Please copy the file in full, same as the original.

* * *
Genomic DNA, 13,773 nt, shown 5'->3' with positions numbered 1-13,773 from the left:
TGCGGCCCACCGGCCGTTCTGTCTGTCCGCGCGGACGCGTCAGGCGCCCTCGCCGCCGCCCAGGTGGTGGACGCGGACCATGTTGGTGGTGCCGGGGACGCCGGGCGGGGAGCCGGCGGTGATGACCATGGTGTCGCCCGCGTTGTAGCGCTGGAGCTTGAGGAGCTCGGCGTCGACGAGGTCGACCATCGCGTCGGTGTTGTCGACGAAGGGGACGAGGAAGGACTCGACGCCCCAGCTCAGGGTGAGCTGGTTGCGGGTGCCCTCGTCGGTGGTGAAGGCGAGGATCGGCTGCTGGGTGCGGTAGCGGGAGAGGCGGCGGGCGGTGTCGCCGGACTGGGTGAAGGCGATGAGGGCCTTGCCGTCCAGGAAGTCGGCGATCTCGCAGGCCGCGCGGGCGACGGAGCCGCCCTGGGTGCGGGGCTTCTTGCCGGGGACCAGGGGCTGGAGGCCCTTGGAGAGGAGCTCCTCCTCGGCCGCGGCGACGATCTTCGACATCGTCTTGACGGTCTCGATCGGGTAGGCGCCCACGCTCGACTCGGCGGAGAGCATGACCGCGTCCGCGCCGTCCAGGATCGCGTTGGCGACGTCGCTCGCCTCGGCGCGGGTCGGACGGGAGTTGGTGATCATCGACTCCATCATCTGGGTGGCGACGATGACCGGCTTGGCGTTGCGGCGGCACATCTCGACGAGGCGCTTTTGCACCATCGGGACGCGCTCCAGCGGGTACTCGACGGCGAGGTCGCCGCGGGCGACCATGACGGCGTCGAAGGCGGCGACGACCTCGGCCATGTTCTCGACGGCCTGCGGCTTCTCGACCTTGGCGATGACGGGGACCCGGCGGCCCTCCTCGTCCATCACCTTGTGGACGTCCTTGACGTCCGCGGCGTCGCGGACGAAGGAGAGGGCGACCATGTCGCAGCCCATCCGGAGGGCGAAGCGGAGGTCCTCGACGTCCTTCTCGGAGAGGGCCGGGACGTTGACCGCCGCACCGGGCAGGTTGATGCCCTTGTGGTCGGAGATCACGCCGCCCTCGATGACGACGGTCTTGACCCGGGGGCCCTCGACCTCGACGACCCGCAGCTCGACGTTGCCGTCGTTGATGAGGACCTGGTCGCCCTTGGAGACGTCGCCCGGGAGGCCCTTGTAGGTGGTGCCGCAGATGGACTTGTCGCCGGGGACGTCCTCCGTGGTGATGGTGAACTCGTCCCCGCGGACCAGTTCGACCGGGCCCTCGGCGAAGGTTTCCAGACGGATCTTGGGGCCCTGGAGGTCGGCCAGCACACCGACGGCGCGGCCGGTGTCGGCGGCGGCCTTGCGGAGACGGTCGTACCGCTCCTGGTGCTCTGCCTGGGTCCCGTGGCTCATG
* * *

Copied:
Genomic DNA, 13,773 nt, shown 5'->3' with positions numbered 1-13,773 from the left:
TGCGGCCCACCGGCCGTTCTGTCTGTCCGCGCGGACGCGTCAGGCGCCCTCGCCGCCGCCCAGGTGGTGGACGCGGACCATGTTGGTGGTGCCGGGGACGCCGGGCGGGGAGCCGGCGGTGATGACCATGGTGTCGCCCGCGTTGTAGCGCTGGAGCTTGAGGAGCTCGGCGTCGACGAGGTCGACCATCGCGTCGGTGTTGTCGACGAAGGGGACGAGGAAGGACTCGACGCCCCAGCTCAGGGTGAGCTGGTTGCGGGTGCCCTCGTCGGTGGTGAAGGCGAGGATCGGCTGCTGGGTGCGGTAGCGGGAGAGGCGGCGGGCGGTGTCGCCGGACTGGGTGAAGGCGATGAGGGCCTTGCCGTCCAGGAAGTCGGCGATCTCGCAGGCCGCGCGGGCGACGGAGCCGCCCTGGGTGCGGGGCTTCTTGCCGGGGACCAGGGGCTGGAGGCCCTTGGAGAGGAGCTCCTCCTCGGCCGCGGCGACGATCTTCGACATCGTCTTGACGGTCTCGATCGGGTAGGCGCCCACGCTCGACTCGGCGGAGAGCATGACCGCGTCCGCGCCGTCCAGGATCGCGTTGGCGACGTCGCTCGCCTCGGCGCGGGTCGGACGGGAGTTGGTGATCATCGACTCCATCATCTGGGTGGCGACGATGACCGGCTTGGCGTTGCGGCGGCACATCTCGACGAGGCGCTTTTGCACCATCGGGACGCGCTCCAGCGGGTACTCGACGGCGAGGTCGCCGCGGGCGACCATGACGGCGTCGAAGGCGGCGACGACCTCGGCCATGTTCTCGACGGCCTGCGGCTTCTCGACCTTGGCGATGACGGGGACCCGGCGGCCCTCCTCGTCCATCACCTTGTGGACGTCCTTGACGTCCGCGGCGTCGCGGACGAAGGAGAGGGCGACCATGTCGCAGCCCATCCGGAGGGCGAAGCGGAGGTCCTCGACGTCCTTCTCGGAGAGGGCCGGGACGTTGACCGCCGCACCGGGCAGGTTGATGCCCTTGTGGTCGGAGATCACGCCGCCCTCGATGACGACGGTCTTGACCCGGGGGCCCTCGACCTCGACGACCCGCAGCTCGACGTTGCCGTCGTTGATGAGGACCTGGTCGCCCTTGGAGACGTCGCCCGGGAGGCCCTTGTAGGTGGTGCCGCAGATGGACTTGTCGCCGGGGACGTCCTCCGTGGTGATGGTGAACTCGTCCCCGCGGACCAGTTCGACCGGGCCCTCGGCGAAGGTTTCCAGACGGATCTTGGGGCCCTGGAGGTCGGCCAGCACACCGACGGCGCGGCCGGTGTCGGCGGCGGCCTTGCGGAGACGGTCGTACCGCTCCTGGTGCTCTGCCTGGGTCCCGTGGCTCATG